Tuesday, September 07, 2010
REALITY CHECK: American Society of Magazine Editors 2010 Best Cover Contest: Entertainment & Celebrity
Have you ever considered putting a Celebrity on your cover?  If you have, it’s probably because you hope it will help sell more magazines on newsstands.

Choosing the A-List celebrity who will help you achieve that goal is an important job.  It must be an extremely competitive, costly, and time-consuming task to get an A-List celebrity to agree to appear on the cover.  Get it right, and your readers will reward you.  Get it wrong, and you look like you just don’t get it.

One must therefore assume that in the Entertainment & Celebrity category ratings matter, just like they do for box office attendance at the movies.   What better way to gauge reader excitement and engagement then how a cover cuts through the clutter on a crowded newsstand?   Magazine lovers vote with their wallets, just like movie lovers do.

An actor’s reputation and income rises and falls based on the box office count.  An author’s next advance depends on where they rank on the NY Times Best Seller List.  Certainly the ASME editors didn’t disrespect their fans by nominating covers that were bombs, did they?  Can you imagine the producers of the movie Gigli nominating it for a People’s Choice Award?

For photos of the nominated covers, visit Coverssell.com.

Reality Check on New York cover:

That bewildered look sums it up.   What were they thinking?  According to ABC statistics, this award nominee sold 16,481 copies compared to the average for the Jul/Dec 2009 statement of 17,175, or 4% less than average. Six other covers sold significantly more copies in that rate base period, including the August 31st issue, which sold 24,517 copies, for example–49% more than the editor’s pick to be honored with an award.

Reality Check on the Harpers Bazaar cover:

Is that really Demi Moore on the spiral staircase?  Get me the Hubble Telescope so I can zoom in and find out.  According to ABC statistics, this award nominee sold 127,212 copies compared to the average of 160,062 for the Jan/Jun 2010 period.  That’s 20% worse than the overall average.  This issue ranked dead last in sales performance.  Nominating this cover for an award is not only disrespectful to their audience, it’s downright “bazaar”.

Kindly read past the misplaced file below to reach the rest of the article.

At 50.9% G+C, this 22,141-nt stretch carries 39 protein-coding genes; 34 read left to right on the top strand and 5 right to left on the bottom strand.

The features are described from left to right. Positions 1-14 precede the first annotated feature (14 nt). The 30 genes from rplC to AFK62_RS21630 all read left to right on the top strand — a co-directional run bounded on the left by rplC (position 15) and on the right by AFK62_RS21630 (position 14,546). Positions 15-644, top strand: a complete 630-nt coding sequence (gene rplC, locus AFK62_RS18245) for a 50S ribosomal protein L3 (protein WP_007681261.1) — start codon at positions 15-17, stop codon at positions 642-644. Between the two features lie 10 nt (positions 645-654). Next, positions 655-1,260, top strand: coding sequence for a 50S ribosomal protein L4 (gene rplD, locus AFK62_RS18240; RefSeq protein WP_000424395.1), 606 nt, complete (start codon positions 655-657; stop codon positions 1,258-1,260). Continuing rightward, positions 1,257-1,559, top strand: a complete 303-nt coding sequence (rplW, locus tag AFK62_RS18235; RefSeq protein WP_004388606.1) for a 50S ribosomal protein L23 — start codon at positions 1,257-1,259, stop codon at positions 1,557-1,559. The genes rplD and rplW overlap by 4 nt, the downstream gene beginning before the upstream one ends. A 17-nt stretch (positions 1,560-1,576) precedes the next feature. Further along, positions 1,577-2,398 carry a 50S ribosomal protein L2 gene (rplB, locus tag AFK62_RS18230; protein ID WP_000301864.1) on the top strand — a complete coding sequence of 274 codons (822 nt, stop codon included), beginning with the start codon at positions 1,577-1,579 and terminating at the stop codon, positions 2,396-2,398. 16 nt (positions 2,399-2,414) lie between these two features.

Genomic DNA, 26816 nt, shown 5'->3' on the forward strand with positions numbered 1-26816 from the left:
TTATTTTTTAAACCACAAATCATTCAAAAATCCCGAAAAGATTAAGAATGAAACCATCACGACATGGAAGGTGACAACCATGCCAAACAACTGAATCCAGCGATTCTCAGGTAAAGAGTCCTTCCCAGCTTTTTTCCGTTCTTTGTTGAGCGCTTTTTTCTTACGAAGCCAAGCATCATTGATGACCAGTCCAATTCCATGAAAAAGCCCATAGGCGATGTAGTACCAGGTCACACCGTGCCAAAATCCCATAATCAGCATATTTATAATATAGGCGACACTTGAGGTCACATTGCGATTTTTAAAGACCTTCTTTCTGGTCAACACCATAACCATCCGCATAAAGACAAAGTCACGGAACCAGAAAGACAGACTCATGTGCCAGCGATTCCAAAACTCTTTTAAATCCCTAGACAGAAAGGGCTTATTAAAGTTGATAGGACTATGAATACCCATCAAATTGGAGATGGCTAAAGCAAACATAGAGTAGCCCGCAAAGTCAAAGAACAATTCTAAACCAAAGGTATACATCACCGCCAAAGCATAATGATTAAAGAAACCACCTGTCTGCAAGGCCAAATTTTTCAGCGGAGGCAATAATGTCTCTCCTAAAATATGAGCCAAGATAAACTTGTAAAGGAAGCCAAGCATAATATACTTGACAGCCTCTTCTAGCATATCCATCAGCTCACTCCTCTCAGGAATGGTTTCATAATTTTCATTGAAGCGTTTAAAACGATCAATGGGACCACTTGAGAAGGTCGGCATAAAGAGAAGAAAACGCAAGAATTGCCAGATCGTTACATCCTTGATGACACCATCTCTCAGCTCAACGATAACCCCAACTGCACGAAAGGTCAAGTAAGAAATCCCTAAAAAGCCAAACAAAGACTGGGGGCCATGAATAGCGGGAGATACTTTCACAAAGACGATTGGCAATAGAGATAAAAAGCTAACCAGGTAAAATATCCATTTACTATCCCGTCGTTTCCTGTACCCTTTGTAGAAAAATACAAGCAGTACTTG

Reality Check on the Rolling Stone cover:

Arguably a risky cover, to their credit the editors rolled the dice and won with Glee.   According to ABC statistics this issue sold 83,121 copies, 4% better than the overall average for the Jan/Jun 2010 statement.  Still, this cover ranked just 7th out of 12 covers published during that rate base period.  For example, the Feb 18th issue featuring Lil Wayne sold 115,204 copies, or 39% more than the cover nominated for an award.  Gee, what up with that?  Lil Wayne has been dissed.

Reality Check on the Esquire Cover:

Fantastic cover, fantastic results at the newsstand.  The Leonard DiCaprio cover sold 125,800 copies according to ABC statistics.  That’s 19% better than the average for the Jan/Jun 2010 period.  It’s also 56% better than last year’s March issue.  Talk about box office appeal.

Reality Check on GQ Cover:

Clint = Eyeballs

This cover sold 246,641 copies according to ABC statistics, and was the best-selling issue for the Jul/Dec 2009 statement, blowing away the average sale for the period by 28%.

Make my day, punks:  I think we have a winner.
- Scott Bullock
About Me
Scott Bullock

 
Scott Bullock is the the creator of Coverssell.com. Bullock has worked as circulation director for both consumer and B2B magazines including Toronto Life and FASHION.

Note to readers: some of Bullock's posts may refer to his clients.
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sebastianuk says:
nice...informative blog...
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